Melba, c. 1907
Thomas by Wilhelm Benque, c. 1895
Melba, drawn by Frank Haviland
Thomas in 1834 by Jean-Hippolyte Flandrin
Melba in costume for Lucia di Lammermoor, 1888 (photo by Nadar)
Le caïd, 1849
Philippe, Duke of Orléans
Jean-Baptiste Faure as Hamlet, painted by Manet
Melba as Marguerite in Faust
Thomas, about 1865
Melba in 1904
Statue of Thomas in Paris.
Melba in 1913
Melba with the Metropolitan Opera
Newspaper advertisement
HMV advertisement for Melba recordings (1904)
Statue of Melba at Waterfront City, Melbourne Docklands

She then went to Paris to study with the leading teacher Mathilde Marchesi, who instantly recognised the young singer's potential: she exclaimed, "J'ai enfin une étoile! ("I have a star at last!"). Melba made such rapid progress that she was allowed to sing the "Mad Scene" from Ambroise Thomas's Hamlet at a matinée musicale in Marchesi's house in December the same year, in the presence of the composer.

- Nellie Melba

Despite disparaging reviews of the libretto from English-speaking critics at the time and subsequently, the work has remained an occasional part of the operatic repertoire; later singers of Ophelia included Emma Calvé, Emma Albani, Nellie Melba and Mary Garden, and among the Hamlets have been Victor Maurel, Titta Ruffo, Mattia Battistini and more recently Sherrill Milnes, Thomas Allen and Thomas Hampson.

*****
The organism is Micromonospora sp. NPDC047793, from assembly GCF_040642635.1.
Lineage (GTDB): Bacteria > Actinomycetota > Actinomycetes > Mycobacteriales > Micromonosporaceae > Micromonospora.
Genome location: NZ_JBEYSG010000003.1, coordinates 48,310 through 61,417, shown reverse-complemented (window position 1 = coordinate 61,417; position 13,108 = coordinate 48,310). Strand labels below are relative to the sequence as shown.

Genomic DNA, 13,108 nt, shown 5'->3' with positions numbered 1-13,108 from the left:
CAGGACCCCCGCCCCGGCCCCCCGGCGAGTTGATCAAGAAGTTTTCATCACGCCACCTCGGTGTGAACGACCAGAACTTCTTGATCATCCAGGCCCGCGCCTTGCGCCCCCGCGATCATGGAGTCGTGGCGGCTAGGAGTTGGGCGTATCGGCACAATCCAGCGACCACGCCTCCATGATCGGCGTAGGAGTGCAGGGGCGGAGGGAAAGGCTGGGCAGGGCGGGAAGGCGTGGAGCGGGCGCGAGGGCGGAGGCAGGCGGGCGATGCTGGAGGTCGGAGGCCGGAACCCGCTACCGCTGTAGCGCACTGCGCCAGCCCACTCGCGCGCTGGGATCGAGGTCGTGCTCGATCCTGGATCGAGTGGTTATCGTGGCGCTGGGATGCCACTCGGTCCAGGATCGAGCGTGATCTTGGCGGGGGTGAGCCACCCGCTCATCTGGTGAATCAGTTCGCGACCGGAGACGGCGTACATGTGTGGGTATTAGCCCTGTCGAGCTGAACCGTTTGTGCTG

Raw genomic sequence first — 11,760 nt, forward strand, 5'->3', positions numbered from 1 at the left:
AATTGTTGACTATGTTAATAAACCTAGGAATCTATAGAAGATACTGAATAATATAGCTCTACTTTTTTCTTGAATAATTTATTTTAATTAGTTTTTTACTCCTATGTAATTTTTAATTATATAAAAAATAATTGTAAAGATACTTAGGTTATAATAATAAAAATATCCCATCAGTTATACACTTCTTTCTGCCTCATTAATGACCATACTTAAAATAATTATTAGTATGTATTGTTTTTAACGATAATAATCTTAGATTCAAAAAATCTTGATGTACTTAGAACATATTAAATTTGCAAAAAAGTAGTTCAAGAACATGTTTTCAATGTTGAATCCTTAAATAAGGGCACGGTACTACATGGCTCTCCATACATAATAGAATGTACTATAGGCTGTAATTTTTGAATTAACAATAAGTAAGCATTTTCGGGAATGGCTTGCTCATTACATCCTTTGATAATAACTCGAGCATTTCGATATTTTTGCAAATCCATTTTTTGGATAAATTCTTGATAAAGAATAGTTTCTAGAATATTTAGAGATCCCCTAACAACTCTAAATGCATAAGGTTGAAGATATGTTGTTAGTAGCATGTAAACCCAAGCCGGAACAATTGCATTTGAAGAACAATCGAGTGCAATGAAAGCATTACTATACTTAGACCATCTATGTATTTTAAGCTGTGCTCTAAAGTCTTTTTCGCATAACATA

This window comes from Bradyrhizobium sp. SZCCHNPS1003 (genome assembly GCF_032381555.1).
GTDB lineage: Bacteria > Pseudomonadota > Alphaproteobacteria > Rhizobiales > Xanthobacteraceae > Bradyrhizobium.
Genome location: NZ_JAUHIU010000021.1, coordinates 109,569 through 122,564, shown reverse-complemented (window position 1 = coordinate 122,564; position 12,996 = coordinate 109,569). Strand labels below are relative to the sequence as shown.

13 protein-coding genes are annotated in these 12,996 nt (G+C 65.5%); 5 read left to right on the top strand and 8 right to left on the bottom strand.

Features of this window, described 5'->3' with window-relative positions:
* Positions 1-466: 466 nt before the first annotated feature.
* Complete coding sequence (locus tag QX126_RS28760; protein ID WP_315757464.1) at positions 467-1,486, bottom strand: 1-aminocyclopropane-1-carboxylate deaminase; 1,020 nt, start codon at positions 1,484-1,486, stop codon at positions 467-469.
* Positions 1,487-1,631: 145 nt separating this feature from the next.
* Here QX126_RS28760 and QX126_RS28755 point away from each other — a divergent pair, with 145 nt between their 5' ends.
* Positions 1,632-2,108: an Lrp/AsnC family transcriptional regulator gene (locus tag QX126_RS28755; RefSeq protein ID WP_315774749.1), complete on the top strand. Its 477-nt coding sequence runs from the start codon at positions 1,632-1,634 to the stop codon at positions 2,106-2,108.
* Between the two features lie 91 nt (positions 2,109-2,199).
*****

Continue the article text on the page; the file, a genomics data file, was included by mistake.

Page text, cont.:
- Ambroise Thomas
Melba, c. 1907

1 related topic

Alpha

Gounod in 1860 soon after his greatest success, Faust

Charles Gounod

French composer.

French composer.

Gounod in 1860 soon after his greatest success, Faust
Gounod aged 22, by Dominique Ingres
Missions étrangères de Paris
Gounod's wife, Anna, by Ingres, 1859
The palace of Méphistophélès, Faust, 1859
Caroline Carvalho as Juliette, 1867
Georgina Weldon in a Victorian advertisement for soap
Cinq-Mars, 1877
Gounod in old age by Nadar, 1890
Gounod in comic vein: the "gurgling" (petits glougloux) couplets from Le Médecin malgré lui (1858)
The finale of the Faust ballet music, composed for large orchestra
The opening of Gounod's Second Symphony: "The introductory Adagio in the key of E flat speaks of Beethoven's Eroica".
"Le Vallon": an early song by Gounod, from c. 1840

Among the pallbearers were Ambroise Thomas, Victorien Sardou and the future French President Raymond Poincaré.

He said that it had never been popular in England except as a vehicle for Adelina Patti and then Nellie Melba, and that in New York it had only featured regularly at the Metropolitan Opera when it was under the control of Maurice Grau in the late 19th-century.